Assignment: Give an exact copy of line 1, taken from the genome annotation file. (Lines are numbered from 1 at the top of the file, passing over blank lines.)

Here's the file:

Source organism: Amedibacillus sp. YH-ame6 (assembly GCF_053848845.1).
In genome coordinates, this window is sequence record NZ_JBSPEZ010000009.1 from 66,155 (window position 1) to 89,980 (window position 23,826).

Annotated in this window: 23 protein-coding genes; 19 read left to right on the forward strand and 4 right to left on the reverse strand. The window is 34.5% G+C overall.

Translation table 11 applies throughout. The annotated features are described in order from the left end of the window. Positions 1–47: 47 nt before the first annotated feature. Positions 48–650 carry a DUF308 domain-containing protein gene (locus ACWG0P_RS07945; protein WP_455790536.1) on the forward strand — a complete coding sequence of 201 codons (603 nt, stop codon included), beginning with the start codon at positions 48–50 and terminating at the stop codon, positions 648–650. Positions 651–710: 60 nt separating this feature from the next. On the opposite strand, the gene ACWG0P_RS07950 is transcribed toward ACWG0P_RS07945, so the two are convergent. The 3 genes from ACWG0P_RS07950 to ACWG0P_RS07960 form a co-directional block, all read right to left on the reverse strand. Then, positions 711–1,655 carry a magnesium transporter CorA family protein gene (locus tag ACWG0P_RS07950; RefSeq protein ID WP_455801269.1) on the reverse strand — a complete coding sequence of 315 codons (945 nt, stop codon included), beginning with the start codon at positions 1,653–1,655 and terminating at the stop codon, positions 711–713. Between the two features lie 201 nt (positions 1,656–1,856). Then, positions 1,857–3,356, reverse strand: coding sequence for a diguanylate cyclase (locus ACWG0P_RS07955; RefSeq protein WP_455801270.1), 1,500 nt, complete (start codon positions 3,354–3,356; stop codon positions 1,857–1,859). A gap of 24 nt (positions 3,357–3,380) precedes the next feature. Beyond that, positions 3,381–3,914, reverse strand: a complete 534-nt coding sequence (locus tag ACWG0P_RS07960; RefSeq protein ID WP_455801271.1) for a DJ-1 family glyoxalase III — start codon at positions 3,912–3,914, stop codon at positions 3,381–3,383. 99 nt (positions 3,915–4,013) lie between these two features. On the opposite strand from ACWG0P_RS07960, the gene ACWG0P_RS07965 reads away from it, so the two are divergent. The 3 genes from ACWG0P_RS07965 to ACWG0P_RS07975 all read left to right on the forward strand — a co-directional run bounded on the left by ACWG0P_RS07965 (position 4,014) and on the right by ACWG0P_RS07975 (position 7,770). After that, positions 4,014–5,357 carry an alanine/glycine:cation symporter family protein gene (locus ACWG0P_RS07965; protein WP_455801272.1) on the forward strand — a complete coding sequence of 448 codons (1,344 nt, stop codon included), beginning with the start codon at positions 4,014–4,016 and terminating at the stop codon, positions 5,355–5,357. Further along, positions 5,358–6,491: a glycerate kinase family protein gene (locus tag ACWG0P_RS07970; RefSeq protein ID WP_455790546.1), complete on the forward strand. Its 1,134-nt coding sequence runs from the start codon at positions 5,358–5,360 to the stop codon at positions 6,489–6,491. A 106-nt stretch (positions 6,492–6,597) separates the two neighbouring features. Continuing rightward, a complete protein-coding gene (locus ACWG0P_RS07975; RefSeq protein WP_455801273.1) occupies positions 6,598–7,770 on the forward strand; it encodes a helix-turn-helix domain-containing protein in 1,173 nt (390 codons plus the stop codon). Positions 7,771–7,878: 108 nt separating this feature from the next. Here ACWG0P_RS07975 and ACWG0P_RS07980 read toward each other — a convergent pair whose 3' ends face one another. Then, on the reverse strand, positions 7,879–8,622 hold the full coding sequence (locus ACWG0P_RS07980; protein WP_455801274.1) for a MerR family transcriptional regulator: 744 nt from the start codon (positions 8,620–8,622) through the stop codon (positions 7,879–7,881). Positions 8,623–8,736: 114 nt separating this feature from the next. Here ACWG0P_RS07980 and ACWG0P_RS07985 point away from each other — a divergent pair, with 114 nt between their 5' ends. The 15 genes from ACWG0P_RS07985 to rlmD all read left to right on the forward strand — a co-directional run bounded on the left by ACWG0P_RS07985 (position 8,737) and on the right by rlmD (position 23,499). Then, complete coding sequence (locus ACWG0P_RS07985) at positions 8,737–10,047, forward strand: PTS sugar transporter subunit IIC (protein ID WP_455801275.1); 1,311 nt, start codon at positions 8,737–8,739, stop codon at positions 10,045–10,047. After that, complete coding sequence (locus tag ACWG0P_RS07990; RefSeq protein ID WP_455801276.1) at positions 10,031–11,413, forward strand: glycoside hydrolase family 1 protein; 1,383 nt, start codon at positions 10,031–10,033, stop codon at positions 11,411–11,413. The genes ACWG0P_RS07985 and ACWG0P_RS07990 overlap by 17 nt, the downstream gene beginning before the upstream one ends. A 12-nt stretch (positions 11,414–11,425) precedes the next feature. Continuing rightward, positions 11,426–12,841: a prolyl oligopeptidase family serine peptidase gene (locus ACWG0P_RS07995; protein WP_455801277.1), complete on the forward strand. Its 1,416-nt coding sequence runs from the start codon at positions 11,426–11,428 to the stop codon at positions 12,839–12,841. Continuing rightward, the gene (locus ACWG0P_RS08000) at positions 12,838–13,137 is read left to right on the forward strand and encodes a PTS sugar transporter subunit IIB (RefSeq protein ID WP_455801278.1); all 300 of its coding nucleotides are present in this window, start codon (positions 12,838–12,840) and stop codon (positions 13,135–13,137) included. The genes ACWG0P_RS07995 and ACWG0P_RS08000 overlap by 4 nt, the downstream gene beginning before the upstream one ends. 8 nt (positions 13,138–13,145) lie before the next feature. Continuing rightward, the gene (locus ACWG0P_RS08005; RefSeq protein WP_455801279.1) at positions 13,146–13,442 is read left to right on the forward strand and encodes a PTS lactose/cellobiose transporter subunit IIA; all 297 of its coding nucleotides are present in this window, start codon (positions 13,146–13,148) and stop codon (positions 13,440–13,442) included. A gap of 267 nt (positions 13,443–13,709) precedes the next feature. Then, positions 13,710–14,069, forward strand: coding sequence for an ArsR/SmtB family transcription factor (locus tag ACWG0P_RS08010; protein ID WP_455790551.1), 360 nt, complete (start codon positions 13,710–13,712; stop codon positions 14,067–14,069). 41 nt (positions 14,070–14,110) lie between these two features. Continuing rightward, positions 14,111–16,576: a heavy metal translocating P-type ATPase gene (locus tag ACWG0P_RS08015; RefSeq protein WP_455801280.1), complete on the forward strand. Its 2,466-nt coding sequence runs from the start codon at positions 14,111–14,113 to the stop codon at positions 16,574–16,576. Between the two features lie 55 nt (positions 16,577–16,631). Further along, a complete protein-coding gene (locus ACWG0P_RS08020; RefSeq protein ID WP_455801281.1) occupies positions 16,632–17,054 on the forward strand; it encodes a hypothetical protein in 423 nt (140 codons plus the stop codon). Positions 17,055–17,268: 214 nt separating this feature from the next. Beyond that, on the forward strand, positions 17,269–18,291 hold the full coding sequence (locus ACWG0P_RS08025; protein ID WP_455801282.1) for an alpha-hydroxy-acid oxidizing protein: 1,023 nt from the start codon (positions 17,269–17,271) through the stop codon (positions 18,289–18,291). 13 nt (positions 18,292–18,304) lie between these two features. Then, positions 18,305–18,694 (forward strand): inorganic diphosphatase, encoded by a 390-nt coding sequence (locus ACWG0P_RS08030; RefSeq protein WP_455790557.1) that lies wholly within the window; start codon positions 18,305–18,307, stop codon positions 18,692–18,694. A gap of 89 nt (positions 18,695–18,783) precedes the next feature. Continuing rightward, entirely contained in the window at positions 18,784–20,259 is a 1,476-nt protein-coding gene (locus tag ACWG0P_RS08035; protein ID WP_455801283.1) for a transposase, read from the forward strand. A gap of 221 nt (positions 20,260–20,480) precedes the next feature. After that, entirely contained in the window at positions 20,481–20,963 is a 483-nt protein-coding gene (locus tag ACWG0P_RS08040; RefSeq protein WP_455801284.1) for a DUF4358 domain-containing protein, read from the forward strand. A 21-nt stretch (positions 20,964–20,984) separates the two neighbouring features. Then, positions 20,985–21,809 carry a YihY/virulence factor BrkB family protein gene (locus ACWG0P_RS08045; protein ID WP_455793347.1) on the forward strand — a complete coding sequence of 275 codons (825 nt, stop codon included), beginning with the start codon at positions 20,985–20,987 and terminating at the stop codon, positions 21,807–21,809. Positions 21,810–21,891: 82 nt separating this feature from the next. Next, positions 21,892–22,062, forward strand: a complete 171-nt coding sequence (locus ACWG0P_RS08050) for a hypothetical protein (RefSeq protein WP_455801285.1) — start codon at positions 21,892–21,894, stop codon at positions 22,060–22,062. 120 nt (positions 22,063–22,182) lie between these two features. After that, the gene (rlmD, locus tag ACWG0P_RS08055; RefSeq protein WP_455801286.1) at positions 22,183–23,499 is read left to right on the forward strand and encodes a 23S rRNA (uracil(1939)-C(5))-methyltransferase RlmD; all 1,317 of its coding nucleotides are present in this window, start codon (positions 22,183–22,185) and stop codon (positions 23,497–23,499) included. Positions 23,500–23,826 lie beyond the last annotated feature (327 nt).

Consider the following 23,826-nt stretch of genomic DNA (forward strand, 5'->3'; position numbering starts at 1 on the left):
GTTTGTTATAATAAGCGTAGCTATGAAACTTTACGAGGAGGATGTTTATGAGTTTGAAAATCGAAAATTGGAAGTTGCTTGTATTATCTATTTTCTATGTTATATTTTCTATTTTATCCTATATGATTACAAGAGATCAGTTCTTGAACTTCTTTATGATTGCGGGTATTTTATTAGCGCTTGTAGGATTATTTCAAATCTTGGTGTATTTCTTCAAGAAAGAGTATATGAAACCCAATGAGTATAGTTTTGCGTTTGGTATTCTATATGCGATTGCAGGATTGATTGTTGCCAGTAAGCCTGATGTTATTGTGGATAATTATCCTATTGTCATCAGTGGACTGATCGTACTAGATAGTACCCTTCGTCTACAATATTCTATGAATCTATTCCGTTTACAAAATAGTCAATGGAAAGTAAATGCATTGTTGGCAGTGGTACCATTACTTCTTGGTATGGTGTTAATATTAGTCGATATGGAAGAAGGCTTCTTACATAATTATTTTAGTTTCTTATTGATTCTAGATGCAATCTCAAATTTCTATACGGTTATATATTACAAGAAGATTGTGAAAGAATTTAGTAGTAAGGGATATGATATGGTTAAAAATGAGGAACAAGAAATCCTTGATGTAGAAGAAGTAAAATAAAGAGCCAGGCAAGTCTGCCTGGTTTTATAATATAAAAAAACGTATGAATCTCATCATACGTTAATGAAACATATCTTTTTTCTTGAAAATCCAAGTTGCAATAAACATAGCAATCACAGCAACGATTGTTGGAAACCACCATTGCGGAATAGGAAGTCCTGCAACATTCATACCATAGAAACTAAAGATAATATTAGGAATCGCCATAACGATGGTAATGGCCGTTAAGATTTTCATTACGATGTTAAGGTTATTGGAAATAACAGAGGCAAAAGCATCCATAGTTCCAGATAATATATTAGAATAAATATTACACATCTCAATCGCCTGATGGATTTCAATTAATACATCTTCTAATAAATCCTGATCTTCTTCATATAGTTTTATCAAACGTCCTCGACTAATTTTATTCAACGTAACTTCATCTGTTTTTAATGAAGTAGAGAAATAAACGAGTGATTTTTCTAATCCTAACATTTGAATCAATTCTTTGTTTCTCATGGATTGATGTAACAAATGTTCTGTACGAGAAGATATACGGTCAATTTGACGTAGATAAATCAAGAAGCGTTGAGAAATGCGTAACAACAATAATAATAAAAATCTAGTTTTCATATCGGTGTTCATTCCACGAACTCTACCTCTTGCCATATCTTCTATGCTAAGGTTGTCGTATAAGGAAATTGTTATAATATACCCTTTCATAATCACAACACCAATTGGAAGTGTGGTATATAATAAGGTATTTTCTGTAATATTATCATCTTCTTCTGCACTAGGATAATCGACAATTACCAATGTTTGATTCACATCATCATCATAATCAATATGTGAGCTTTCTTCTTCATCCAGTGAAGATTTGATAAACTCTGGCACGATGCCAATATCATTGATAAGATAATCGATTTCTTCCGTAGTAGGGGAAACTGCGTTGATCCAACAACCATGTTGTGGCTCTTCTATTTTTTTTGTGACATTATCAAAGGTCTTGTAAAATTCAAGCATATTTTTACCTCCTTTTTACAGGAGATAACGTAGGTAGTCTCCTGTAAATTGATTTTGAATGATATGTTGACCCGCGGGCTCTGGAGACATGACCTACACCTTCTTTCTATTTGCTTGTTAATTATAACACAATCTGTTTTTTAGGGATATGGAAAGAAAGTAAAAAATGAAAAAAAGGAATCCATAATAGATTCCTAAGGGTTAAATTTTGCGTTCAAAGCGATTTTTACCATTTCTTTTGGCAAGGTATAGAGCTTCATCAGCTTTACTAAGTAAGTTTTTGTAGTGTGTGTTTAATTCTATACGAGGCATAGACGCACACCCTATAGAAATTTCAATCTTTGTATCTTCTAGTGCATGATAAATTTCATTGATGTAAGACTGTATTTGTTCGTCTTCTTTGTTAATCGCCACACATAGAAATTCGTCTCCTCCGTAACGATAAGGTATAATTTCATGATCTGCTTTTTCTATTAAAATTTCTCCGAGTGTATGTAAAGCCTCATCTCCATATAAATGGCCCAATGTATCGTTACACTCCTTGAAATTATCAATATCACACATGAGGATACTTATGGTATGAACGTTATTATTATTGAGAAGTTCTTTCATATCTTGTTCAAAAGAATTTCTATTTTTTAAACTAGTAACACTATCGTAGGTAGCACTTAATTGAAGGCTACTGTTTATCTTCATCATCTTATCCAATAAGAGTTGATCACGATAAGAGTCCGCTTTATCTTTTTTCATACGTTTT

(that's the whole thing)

Source organism: Amedibacillus sp. YH-ame6 (assembly GCF_053848845.1).